The phillips head screwdriver (otherwise known as the "cross-head screwdriver") is one of the most common variety of screwdriver, and one of the most popular hardware tools today. It is recognizable by its cross or + shape, in contrast with the flat head of a typical screwdriver. Developed by John P. Thompson and Henry F. Phillips in the 1930s, the Phillips head is substantially easier to use with electric and industrial tools, making it one of the dominant forms of the modern era.
In contrast with traditional straight screws, the Phillips head is self-centering. With a manual screwdriver, this difference is incidental, but in an electric screwdriver, it enables far greater stability and control. It is also designed to cam out, meaning that once the screw as in as tight as it can go, the screwdriver naturally pops out.
With conventional screws, camming out damages the screw and is to be avoided, but with the Phillips head, it is a normal part of the screwing process. These two advantages are essential for electric screwdrivers, especially in industrial settings.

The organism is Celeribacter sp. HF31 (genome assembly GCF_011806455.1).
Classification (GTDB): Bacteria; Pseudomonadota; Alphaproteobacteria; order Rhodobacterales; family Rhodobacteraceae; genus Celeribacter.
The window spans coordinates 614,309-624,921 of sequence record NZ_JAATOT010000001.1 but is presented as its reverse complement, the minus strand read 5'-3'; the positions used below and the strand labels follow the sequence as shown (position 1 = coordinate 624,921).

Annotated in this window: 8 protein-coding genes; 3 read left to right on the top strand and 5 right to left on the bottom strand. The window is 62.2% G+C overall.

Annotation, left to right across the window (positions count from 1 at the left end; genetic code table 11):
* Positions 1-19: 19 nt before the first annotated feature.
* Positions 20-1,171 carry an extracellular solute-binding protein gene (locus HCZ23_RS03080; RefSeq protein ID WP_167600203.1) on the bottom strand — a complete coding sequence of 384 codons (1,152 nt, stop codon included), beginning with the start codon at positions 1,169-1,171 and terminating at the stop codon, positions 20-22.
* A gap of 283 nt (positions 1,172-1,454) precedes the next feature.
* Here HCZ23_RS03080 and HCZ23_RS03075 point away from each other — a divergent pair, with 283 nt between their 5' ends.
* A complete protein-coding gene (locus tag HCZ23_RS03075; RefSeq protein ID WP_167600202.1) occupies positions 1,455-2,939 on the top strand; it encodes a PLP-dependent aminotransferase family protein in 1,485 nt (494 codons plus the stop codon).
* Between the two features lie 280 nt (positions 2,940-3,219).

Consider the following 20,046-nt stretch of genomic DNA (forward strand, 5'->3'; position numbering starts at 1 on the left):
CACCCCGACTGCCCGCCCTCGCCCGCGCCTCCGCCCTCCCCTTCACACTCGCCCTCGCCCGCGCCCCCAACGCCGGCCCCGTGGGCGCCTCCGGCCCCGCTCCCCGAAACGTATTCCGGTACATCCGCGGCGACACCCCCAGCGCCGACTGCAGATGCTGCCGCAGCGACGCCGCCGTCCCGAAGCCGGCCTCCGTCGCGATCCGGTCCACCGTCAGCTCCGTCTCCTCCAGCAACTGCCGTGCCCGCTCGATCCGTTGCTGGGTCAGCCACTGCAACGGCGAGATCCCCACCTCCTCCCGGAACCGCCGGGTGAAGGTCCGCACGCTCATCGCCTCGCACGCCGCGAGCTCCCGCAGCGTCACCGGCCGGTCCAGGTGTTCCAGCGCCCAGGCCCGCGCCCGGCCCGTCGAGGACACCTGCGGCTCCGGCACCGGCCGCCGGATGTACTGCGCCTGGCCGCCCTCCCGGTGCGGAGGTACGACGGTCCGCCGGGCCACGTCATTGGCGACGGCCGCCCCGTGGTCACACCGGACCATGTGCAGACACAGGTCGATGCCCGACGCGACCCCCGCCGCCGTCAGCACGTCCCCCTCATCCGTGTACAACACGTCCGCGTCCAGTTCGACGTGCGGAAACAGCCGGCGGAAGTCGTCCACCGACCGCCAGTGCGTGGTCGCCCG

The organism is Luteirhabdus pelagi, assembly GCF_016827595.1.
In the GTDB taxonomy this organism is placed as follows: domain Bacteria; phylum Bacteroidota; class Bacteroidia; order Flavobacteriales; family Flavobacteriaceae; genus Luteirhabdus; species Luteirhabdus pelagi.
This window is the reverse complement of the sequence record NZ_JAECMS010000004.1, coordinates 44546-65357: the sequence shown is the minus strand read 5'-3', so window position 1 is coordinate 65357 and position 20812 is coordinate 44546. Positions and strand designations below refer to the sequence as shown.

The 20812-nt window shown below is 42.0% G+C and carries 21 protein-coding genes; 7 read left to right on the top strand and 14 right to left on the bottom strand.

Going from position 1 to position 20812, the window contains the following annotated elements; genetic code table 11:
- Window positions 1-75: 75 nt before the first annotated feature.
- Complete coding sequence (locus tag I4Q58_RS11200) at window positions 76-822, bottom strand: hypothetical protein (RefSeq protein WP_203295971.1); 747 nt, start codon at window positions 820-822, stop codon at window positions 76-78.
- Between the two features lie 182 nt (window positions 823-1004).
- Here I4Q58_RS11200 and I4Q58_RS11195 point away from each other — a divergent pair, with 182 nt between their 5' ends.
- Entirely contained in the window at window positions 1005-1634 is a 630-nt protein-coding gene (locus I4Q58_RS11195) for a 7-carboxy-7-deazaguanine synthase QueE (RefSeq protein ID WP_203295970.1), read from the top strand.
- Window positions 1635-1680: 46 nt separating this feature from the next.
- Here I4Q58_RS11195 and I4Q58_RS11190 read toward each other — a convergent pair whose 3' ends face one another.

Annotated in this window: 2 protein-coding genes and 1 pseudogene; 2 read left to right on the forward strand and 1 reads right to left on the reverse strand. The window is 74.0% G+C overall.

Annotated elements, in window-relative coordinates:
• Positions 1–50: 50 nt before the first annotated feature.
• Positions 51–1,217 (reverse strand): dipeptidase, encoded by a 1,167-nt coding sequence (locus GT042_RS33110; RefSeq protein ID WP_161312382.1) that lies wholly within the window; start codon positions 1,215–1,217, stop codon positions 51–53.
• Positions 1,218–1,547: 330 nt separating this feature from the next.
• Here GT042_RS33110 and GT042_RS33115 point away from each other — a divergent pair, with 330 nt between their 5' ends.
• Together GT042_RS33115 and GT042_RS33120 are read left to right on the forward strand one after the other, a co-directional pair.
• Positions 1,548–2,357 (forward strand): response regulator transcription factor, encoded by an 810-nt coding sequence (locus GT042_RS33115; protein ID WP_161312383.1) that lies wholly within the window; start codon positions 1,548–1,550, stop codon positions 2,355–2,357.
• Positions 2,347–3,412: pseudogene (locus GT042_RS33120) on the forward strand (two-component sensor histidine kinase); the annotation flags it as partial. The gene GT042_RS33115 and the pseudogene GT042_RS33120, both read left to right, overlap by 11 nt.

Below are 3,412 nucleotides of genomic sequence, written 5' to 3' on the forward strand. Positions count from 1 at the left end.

Later, the Phillips Company developed the Pozidriv for more specific mechanical use, and today the Phillips head is common even on non-electric screwdrivers.
The Phillips head screwdriver was named after Henry F. Phillips born in 1890 and living through 1958. Henry was a businessman from Portland, Oregon. He was responsible for introducing the cross-head screw design into our homes and businesses around the country.
The Phillips head screwdriver was originally patented in 1936 by Henry, but it was so widely copied by other individuals and companies, that by 1949 Phillips lost his patent.
The Phillips Head Screwdriver and the American Screw Company
The American screw company held the responsibility for implementing a method for manufacturing the screw deigned for the Phillips head screwdriver. Other companies did not want to take on the complex design of the screw, so the American screw company became the sole supplier for the screw that became so popular and was used in almost every manufacturing line.
We all use the Phillips head screwdrivers in our home today, and many appliances requiring assembly come equipped with the cross-head screws that require a Phillips head screwdriver.